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Amendment No. 115 again relates to changes made in Grand Committee, which limit the requirement to seek disposal consent to social housing. It was achieved through amendments to Clause 171. That change did not, however, affect those disposal consents which are required under other legislation via Clauses 188 and 189. These clauses mainly apply to stock transferred homes. This omission would have meant that registered providers may still have been required to seek disposal consents for land other than social housing where the land was part of a stock transfer, but not otherwise, which was not our intention. Amendment No. 115

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corrects that omission by clarifying the requirement to seek consent under Clause 189, which does not apply to land that is not social housing.

Finally, Amendments Nos. 108 and 109 are technical and ensure the clauses are consistent with similar powers elsewhere in the Bill. I hope noble Lords will agree that, while technical, these amendments are important to ensure that the system works in a simple and effective way, ensuring the protection of tenants and investment where needed, while minimising bureaucracy for providers. I beg to move.

Baroness Hamwee: My Lords, I am grateful to the Government for acting on the concerns that I raised at the previous stage about disposals without consent. I would have preferred to see something which more closely mirrored the position that would have applied with other companies on an insolvency, but the proposed amendment is a good one.

A question has just occurred to me and I am sorry I did not think of this before and give notice. If the purported disposal is one where there has been an agreement to sell more properties than come within the exception and the purchaser has paid a deposit, what happens to that deposit? Of course, anyone with his wits about him would provide for the possibility of a moratorium when drafting a sale agreement. There must be an answer. If the purported disposal is void, would the deposit go back to the failed purchaser? It would be helpful to have clarity on that.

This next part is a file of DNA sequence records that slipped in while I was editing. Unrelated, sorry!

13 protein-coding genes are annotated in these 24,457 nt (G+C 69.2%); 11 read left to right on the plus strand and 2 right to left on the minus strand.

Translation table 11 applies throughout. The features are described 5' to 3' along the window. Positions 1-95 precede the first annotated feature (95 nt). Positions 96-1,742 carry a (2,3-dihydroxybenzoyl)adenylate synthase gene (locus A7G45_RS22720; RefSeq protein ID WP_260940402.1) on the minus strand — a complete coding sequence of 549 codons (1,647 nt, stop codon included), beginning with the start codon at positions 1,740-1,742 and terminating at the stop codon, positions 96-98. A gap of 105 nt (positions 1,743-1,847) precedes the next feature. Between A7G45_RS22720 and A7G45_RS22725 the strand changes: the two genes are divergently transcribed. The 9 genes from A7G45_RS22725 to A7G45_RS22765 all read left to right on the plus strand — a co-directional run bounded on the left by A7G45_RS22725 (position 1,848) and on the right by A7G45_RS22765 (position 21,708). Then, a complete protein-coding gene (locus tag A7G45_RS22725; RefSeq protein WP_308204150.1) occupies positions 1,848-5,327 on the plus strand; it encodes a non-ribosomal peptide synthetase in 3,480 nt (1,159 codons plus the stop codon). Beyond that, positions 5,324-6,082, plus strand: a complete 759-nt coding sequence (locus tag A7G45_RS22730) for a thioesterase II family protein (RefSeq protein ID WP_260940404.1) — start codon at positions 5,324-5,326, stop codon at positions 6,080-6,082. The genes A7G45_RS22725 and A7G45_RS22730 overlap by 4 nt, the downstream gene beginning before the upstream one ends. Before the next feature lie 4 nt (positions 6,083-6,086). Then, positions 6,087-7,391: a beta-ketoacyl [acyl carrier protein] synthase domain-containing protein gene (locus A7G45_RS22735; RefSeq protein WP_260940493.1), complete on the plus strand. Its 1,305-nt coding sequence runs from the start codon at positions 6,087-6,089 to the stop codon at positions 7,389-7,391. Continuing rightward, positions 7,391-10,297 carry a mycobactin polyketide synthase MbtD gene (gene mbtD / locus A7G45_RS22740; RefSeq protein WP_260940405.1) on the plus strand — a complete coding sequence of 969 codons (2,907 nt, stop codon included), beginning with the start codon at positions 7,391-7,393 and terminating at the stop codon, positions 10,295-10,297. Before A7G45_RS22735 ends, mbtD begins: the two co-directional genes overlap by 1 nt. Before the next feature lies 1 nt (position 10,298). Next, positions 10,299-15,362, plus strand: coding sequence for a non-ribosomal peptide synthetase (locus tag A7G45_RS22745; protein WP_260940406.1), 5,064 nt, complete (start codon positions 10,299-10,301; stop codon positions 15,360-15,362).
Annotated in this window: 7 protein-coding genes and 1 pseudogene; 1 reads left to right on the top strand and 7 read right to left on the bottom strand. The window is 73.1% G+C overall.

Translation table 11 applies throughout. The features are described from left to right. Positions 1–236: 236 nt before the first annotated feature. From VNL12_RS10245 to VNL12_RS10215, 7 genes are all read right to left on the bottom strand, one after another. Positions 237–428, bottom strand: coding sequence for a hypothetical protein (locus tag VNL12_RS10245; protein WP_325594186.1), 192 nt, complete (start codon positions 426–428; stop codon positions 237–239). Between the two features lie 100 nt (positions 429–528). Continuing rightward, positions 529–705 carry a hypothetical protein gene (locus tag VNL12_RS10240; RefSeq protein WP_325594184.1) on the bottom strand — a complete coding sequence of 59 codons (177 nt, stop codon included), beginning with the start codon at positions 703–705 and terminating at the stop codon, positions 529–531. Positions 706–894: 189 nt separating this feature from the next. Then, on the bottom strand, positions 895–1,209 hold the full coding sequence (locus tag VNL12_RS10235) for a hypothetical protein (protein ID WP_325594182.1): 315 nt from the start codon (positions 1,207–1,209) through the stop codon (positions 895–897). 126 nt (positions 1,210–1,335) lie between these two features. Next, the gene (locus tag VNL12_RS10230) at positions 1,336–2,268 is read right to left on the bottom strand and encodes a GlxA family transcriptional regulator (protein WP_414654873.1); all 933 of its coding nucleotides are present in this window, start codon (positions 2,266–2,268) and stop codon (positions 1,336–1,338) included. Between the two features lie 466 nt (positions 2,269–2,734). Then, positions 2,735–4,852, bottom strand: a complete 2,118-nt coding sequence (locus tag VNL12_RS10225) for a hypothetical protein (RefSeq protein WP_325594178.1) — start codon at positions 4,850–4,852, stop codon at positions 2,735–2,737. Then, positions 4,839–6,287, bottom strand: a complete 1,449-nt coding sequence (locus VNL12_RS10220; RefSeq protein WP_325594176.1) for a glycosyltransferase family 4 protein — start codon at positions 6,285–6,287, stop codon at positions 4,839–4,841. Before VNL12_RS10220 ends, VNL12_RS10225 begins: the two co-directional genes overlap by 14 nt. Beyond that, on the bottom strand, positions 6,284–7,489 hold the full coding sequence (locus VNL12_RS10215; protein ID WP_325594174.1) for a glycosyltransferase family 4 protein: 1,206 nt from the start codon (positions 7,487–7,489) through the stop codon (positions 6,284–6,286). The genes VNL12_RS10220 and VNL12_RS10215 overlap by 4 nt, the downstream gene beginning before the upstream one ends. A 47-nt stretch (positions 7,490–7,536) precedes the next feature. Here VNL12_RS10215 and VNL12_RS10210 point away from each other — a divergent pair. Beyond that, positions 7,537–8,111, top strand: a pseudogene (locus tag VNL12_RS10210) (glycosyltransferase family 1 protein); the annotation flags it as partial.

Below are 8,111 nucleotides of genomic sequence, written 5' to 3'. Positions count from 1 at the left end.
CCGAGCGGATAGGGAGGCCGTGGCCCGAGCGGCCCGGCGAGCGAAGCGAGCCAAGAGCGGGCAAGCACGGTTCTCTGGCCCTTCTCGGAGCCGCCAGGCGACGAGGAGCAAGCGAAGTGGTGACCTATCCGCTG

Lord Bassam of Brighton: My Lords, the noble Baroness is probably right but I shall take advice and write to her on the point.

On Question, amendment agreed to.

Clause 149 [Exempted disposals]:

Baroness Andrews moved Amendments Nos. 105 and 106:

(a) ”(b) section 173 of the Local Government and Housing Act 1989 (c. 42).”

On Question, amendments agreed to.

Baroness Andrews moved Amendment No. 107:

(a) it requires the regulator’s consent under section 148, and(b) the regulator has not given consent.(a) the disposal is of a single dwelling, and(b) the registered provider reasonably believes at the time of the disposal that the buyer intends to use the property as the buyer’s principal residence.”

On Question, amendment agreed to.



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Clause 166 [Transfer of property]:

Baroness Andrews moved Amendment No. 108:

On Question, amendment agreed to.

Clause 167 [Section 166: supplemental]:

Baroness Andrews moved Amendment No. 109:

On Question, amendment agreed to.

Clause 172 [Exceptions]:

Baroness Andrews moved Amendments Nos. 110 and 111:

(a) ”(b) section 173 of the Local Government and Housing Act 1989 (c. 42).”

On Question, amendments agreed to.

Clause 176 [Separate accounting]:

Baroness Andrews moved Amendment No. 112:

On Question, amendment agreed to.

Clause 182 [Interpretation: other expressions]:

Baroness Andrews moved Amendment No. 113:

“and for this purpose “infrastructure” has the same meaning as in Part 1.”

On Question, amendment agreed to.

Baroness Andrews moved Amendment No. 114:

On Question, amendment agreed to.

Clause 189 [Section 188: consequential amendments]:

Baroness Andrews moved Amendment No. 115:

“(ba) after subsection (1A) insert—“(1B) This section does not apply to a disposal of land by a registered provider of social housing unless the land is social housing within the meaning of Part 2 of the Housing and Regeneration Act 2008.””

On Question, amendment agreed to.

Clause 190 [Overview]:

Baroness Andrews moved Amendment No. 116:



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“(d) requires the regulator to give guidance about complaints relating to registered providers and about the use of its powers under this Chapter and Chapter 7 (sections 213 and 214),”

On Question, amendment agreed to.

Clause 191 [Provision of social housing]:

[Amendments Nos. 117 to 119B not moved.]